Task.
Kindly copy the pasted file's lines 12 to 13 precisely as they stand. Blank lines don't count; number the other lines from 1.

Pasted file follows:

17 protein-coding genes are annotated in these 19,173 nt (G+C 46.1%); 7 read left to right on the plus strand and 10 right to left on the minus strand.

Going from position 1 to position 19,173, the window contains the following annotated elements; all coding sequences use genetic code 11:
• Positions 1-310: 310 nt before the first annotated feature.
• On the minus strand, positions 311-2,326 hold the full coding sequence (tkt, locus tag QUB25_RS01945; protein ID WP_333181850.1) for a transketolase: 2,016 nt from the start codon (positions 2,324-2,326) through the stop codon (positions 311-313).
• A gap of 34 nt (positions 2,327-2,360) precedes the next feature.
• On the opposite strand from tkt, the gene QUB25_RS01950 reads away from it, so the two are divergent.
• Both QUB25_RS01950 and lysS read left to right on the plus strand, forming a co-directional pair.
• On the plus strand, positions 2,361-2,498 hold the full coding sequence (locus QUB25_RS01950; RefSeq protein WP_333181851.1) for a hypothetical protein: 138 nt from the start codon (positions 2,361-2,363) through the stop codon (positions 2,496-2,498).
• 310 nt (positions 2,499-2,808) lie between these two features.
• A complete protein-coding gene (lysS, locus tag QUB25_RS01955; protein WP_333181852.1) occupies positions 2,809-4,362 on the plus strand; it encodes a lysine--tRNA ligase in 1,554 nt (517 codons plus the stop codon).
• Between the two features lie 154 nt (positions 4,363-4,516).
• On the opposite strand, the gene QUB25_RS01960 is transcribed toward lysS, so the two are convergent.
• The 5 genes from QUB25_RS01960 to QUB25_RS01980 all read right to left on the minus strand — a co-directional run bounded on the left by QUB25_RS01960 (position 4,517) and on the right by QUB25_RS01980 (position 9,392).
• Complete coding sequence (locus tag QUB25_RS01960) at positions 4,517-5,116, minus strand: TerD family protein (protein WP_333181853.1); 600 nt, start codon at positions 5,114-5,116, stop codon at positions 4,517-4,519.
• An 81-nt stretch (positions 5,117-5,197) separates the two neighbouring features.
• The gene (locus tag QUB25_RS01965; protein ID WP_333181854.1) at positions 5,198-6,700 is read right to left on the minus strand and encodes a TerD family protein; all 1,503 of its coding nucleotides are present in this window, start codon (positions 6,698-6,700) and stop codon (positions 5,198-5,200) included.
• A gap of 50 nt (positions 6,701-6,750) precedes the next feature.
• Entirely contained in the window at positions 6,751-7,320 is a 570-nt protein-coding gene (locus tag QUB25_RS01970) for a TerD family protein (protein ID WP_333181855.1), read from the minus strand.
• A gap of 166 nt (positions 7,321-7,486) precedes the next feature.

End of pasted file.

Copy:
• On the opposite strand, the gene QUB25_RS01960 is transcribed toward lysS, so the two are convergent.
• The 5 genes from QUB25_RS01960 to QUB25_RS01980 all read right to left on the minus strand — a co-directional run bounded on the left by QUB25_RS01960 (position 4,517) and on the right by QUB25_RS01980 (position 9,392).